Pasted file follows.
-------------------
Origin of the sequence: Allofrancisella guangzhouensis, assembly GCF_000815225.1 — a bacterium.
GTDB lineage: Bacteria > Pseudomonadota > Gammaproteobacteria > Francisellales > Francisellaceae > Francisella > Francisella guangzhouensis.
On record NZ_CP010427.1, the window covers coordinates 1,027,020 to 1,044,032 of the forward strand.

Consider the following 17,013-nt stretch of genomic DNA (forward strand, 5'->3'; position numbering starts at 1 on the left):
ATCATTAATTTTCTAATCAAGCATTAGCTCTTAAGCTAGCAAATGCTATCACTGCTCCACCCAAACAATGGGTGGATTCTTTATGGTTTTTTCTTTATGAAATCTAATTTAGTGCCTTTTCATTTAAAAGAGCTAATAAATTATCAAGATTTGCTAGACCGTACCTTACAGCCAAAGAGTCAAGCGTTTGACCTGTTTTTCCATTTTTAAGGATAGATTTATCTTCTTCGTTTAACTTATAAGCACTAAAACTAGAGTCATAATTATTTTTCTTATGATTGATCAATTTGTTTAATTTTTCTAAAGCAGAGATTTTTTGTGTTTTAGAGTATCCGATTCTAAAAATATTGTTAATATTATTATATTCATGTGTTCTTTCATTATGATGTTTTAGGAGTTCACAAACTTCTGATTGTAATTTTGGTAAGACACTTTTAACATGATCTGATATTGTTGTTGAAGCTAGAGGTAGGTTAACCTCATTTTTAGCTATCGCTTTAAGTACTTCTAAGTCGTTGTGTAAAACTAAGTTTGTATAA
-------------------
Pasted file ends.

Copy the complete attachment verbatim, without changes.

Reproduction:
Origin of the sequence: Allofrancisella guangzhouensis, assembly GCF_000815225.1 — a bacterium.
GTDB lineage: Bacteria > Pseudomonadota > Gammaproteobacteria > Francisellales > Francisellaceae > Francisella > Francisella guangzhouensis.
On record NZ_CP010427.1, the window covers coordinates 1,027,020 to 1,044,032 of the forward strand.

Consider the following 17,013-nt stretch of genomic DNA (forward strand, 5'->3'; position numbering starts at 1 on the left):
ATCATTAATTTTCTAATCAAGCATTAGCTCTTAAGCTAGCAAATGCTATCACTGCTCCACCCAAACAATGGGTGGATTCTTTATGGTTTTTTCTTTATGAAATCTAATTTAGTGCCTTTTCATTTAAAAGAGCTAATAAATTATCAAGATTTGCTAGACCGTACCTTACAGCCAAAGAGTCAAGCGTTTGACCTGTTTTTCCATTTTTAAGGATAGATTTATCTTCTTCGTTTAACTTATAAGCACTAAAACTAGAGTCATAATTATTTTTCTTATGATTGATCAATTTGTTTAATTTTTCTAAAGCAGAGATTTTTTGTGTTTTAGAGTATCCGATTCTAAAAATATTGTTAATATTATTATATTCATGTGTTCTTTCATTATGATGTTTTAGGAGTTCACAAACTTCTGATTGTAATTTTGGTAAGACACTTTTAACATGATCTGATATTGTTGTTGAAGCTAGAGGTAGGTTAACCTCATTTTTAGCTATCGCTTTAAGTACTTCTAAGTCGTTGTGTAAAACTAAGTTTGTATAA